From the legend of the Golden Fleece to the stories of ancient Ararat, Georgia and Armenia share turbulent histories, extraordinary cultural traditions and quite beautiful landscapes. The journey begins in Georgia whose history has been profoundly affected by the country’s adoption of Christianity in the 4th century. In Tbilisi’s superb museums learn more of this fascinating history and how by the 12th century, Georgia’s capital became one of Asia’s most important political, economic and cultural centres. It stood as a key stop on the Silk Road - right on the border between Europe and Asia. Tbilisi’s Old Town, the most ancient part of the city, is renowned for its wonderful mix of cultures. The mosque, the synagogue, the Armenian and Roman Catholic churches mingle harmoniously with the splendid Georgian churches and architecture.
From Tbilisi explore the easternmost part of country – Kakheti – a province of Georgia richest in historic monuments and home to its greatest vineyards. Admire the white-walled, silver-domed Cathedral of Alaverdi with the foothills of the Caucasus rising in the distance. It stands as a powerful symbol of the technical and artistic achievements of the Georgian people. Return to Tbilisi and before heading north explore the ancient capital of Georgia, Mtskheta, where Christianity was first adopted and the town and its historical sites are now listed as a UNESCO World Heritage site.
Travel north along one of Asia’s great roads, the Georgian Military highway which traces a spectacular route across magnificent mountain landscapes to Ananauri, a fortress complex with grand cupolas and soaring towers. After spending two nights amidst the spectacular landscape of the high Caucasus, head south to Uplis-Tsike, a once huge cave city and one of the oldest places of settlement in the Caucasus. It is situated just a few miles out of the town of Gori, birthplace of Stalin.
From Georgia head south into Armenia and spend one night in the delightful town of Dilijan before continuing on to the beautiful Lake Sevan whose colours change with the weather and its own mysterious processes from a dazzling azure blue and a thousand shades in between. Cross the dramatic Selim Pass en route to Yerevan, where the party will spend four nights in Armenia’s elegant capital. Visit the Matenadaran, the world’s largest collection of ancient manuscripts, including works by Aristotle. Enjoy excursions to Geghard, a 10th century monastery hewn out of the rocks, and the Urartu fortress where archaeological excavations have revealed a highly developed civilization. Just north of the capital is the spectacularly situated Amherd fortress surrounded by three ravines at an altitude of 2000 metres on one side of Mount Aragats, Armenia’s highest mountain. From Yerevan return to Tbilisi and en route visit the monastic complex of Haghbat, an excellent example of 10th century Armenian architecture set amongst the beautiful mountains of Alaverdy. Spend a last night in Tbilisi before flying home.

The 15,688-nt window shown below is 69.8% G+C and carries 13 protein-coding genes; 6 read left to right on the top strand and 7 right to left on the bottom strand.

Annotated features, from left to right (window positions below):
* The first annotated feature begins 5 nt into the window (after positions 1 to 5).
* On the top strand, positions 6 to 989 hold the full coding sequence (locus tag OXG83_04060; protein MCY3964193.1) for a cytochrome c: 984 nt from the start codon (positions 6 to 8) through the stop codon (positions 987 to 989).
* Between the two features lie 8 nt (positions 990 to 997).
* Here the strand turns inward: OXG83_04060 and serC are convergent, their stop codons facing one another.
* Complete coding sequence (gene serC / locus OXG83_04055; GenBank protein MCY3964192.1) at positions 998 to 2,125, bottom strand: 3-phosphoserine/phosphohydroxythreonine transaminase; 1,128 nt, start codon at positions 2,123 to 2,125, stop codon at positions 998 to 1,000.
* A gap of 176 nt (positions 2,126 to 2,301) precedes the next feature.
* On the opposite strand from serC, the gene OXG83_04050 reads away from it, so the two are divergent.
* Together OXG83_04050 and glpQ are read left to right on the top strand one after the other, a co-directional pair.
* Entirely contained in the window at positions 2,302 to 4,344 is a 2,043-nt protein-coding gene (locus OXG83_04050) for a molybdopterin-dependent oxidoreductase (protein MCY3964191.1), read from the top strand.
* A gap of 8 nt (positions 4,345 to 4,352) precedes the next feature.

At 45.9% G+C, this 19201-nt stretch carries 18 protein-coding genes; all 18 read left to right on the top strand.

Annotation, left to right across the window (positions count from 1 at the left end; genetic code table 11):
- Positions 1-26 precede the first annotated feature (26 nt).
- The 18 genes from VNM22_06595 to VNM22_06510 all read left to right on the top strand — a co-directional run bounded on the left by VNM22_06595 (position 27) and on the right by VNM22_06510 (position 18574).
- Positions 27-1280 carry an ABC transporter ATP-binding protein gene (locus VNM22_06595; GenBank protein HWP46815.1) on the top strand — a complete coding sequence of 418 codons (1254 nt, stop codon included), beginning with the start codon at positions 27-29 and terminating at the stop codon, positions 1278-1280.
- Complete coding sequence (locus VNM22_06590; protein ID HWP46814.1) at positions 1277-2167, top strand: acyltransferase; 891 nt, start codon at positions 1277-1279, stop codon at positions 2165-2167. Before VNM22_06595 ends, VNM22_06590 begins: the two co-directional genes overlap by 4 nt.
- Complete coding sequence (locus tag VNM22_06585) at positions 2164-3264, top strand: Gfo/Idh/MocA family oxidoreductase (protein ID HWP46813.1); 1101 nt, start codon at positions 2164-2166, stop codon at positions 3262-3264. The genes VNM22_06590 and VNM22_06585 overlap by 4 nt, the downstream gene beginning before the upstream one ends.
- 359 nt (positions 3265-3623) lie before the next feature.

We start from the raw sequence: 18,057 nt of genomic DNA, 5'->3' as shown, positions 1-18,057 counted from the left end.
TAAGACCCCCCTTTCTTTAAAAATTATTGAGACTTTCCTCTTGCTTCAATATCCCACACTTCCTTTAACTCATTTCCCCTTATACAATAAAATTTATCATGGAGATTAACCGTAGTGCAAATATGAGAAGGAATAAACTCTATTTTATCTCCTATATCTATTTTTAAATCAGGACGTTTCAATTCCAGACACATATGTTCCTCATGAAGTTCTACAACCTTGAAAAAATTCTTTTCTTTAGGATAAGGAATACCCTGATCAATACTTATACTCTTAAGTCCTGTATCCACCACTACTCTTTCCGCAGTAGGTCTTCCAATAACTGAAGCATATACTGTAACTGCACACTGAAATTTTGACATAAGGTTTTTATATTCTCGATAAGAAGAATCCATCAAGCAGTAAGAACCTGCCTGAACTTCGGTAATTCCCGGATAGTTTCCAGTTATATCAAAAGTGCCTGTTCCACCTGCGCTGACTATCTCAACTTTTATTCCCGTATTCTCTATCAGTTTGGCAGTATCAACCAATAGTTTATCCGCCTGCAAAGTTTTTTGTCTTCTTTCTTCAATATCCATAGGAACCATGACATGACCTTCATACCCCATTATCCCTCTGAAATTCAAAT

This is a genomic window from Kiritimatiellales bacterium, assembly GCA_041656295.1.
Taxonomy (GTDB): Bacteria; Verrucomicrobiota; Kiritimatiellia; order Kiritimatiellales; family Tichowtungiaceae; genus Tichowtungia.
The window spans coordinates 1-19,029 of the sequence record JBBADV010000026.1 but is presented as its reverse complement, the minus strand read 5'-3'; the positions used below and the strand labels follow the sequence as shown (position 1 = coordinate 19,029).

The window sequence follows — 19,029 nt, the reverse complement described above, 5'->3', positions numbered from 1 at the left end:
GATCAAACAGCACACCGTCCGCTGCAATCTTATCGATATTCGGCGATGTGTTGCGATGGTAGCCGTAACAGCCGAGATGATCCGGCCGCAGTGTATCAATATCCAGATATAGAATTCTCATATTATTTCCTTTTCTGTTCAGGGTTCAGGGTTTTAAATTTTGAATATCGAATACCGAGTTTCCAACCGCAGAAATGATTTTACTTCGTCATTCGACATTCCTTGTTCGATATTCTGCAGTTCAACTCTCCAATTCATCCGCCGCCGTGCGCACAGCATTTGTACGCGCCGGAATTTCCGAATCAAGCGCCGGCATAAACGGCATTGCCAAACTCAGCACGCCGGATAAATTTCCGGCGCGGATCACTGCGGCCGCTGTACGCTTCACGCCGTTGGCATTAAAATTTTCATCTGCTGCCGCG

This journey is open the Alumni of Oxford and Cambridge Universities and their family and friends. Please note that Distant Horizons has sole responsibility for the operation of this tour. The participating University has no direct control over the operation of any tours.
Trip Leader: Dr Alex Koller
Art Historian Alex Koller was born in Vienna and has studied in Vienna, Salzburg and Cambridge. In Vienna he studied Art History, which is one of the cradles of the art-historical evaluation of the architecture of the Transcaucasus. In Salzburg, he gained his first degree in History of Art and Slavonic languages before continuing to Cambridge for a PhD in History of Art from Magdalene College where he also lectured and supervised.
Alex has been accompanying Alumni journeys since 2004 inncluding much of Eastern Europe and Russia including previous journeys to the Caucasus. He is an accomplished linguist and has studied the art and architecture of the Orthodox and other Oriental churches in several countries in Eastern Europe and the former Soviet Union.